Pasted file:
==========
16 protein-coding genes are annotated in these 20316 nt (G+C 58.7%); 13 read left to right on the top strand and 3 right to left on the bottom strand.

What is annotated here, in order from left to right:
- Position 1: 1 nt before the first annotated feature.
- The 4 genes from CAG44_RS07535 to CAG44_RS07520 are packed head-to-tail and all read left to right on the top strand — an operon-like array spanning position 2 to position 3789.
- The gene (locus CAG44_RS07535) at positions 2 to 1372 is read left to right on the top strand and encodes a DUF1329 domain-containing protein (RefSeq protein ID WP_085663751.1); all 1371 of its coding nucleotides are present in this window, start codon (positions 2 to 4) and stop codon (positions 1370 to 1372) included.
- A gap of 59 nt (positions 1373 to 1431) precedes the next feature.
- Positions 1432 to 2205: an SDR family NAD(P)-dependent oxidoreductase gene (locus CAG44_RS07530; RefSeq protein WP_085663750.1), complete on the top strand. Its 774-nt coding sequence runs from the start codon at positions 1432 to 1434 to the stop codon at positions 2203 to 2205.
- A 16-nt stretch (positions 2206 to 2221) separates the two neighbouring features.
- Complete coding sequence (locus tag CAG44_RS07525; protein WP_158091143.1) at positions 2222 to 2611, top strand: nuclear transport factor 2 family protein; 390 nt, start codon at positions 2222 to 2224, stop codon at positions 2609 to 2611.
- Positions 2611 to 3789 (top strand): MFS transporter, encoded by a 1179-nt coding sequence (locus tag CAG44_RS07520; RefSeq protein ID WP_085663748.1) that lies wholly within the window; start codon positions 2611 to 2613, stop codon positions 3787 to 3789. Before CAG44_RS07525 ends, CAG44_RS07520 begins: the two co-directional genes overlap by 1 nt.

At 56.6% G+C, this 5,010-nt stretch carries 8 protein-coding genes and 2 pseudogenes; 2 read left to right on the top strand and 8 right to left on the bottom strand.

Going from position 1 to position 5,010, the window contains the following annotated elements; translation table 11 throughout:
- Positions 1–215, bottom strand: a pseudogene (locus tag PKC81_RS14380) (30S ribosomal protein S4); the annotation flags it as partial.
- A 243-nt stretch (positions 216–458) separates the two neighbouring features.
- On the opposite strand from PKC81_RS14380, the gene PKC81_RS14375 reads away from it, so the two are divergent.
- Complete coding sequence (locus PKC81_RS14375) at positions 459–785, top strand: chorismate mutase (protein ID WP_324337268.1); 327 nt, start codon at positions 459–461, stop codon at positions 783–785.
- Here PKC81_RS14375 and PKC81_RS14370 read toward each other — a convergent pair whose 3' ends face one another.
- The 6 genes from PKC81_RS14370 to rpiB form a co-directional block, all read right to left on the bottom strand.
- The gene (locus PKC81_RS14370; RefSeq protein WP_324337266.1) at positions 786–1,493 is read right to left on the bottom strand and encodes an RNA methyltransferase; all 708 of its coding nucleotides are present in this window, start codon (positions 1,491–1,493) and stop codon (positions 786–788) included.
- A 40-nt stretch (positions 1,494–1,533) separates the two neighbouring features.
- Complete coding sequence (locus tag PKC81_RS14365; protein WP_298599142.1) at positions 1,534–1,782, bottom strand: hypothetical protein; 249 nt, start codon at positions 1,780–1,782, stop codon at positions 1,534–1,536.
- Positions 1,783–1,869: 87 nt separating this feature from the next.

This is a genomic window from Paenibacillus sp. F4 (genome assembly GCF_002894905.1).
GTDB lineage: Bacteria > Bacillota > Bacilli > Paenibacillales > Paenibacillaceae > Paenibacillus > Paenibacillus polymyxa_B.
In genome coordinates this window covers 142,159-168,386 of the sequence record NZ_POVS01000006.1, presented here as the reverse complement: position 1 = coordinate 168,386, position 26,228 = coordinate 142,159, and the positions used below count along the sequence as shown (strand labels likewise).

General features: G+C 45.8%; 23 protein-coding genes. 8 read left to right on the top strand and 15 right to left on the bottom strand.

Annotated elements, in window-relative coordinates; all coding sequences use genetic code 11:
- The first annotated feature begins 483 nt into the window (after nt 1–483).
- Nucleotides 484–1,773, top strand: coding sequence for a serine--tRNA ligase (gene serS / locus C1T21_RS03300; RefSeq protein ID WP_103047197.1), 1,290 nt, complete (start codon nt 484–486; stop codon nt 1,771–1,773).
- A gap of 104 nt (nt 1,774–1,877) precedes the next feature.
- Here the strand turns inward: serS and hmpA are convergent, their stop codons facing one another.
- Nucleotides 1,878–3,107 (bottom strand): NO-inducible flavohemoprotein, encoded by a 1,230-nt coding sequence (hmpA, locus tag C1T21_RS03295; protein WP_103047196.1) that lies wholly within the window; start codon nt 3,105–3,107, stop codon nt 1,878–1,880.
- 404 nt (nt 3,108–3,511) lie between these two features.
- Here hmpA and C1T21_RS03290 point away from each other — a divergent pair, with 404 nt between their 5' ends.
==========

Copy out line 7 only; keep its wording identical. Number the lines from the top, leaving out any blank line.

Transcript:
- Positions 1432 to 2205: an SDR family NAD(P)-dependent oxidoreductase gene (locus CAG44_RS07530; RefSeq protein WP_085663750.1), complete on the top strand. Its 774-nt coding sequence runs from the start codon at positions 1432 to 1434 to the stop codon at positions 2203 to 2205.